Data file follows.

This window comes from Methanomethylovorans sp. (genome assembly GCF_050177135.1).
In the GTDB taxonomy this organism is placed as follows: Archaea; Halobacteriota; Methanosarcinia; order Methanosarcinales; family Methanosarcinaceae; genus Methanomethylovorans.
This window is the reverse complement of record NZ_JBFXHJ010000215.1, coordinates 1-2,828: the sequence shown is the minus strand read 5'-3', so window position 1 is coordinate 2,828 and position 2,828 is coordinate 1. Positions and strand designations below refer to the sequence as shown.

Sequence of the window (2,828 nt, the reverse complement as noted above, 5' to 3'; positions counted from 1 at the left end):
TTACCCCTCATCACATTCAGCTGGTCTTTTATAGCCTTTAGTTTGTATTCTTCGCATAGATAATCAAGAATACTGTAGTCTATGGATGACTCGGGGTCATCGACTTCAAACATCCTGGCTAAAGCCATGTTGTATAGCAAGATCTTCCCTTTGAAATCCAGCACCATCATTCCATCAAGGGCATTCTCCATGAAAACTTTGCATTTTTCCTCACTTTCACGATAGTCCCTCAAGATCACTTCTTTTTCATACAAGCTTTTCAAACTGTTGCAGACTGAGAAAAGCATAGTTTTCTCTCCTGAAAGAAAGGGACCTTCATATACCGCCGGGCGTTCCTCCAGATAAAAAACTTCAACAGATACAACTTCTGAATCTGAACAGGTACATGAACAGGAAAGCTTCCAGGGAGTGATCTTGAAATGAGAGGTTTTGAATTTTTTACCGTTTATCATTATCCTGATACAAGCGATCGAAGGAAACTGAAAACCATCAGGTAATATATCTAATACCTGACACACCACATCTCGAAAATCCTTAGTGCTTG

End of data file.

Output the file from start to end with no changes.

This window comes from Methanomethylovorans sp. (genome assembly GCF_050177135.1).
In the GTDB taxonomy this organism is placed as follows: Archaea; Halobacteriota; Methanosarcinia; order Methanosarcinales; family Methanosarcinaceae; genus Methanomethylovorans.
This window is the reverse complement of record NZ_JBFXHJ010000215.1, coordinates 1-2,828: the sequence shown is the minus strand read 5'-3', so window position 1 is coordinate 2,828 and position 2,828 is coordinate 1. Positions and strand designations below refer to the sequence as shown.

Sequence of the window (2,828 nt, the reverse complement as noted above, 5' to 3'; positions counted from 1 at the left end):
TTACCCCTCATCACATTCAGCTGGTCTTTTATAGCCTTTAGTTTGTATTCTTCGCATAGATAATCAAGAATACTGTAGTCTATGGATGACTCGGGGTCATCGACTTCAAACATCCTGGCTAAAGCCATGTTGTATAGCAAGATCTTCCCTTTGAAATCCAGCACCATCATTCCATCAAGGGCATTCTCCATGAAAACTTTGCATTTTTCCTCACTTTCACGATAGTCCCTCAAGATCACTTCTTTTTCATACAAGCTTTTCAAACTGTTGCAGACTGAGAAAAGCATAGTTTTCTCTCCTGAAAGAAAGGGACCTTCATATACCGCCGGGCGTTCCTCCAGATAAAAAACTTCAACAGATACAACTTCTGAATCTGAACAGGTACATGAACAGGAAAGCTTCCAGGGAGTGATCTTGAAATGAGAGGTTTTGAATTTTTTACCGTTTATCATTATCCTGATACAAGCGATCGAAGGAAACTGAAAACCATCAGGTAATATATCTAATACCTGACACACCACATCTCGAAAATCCTTAGTGCTTG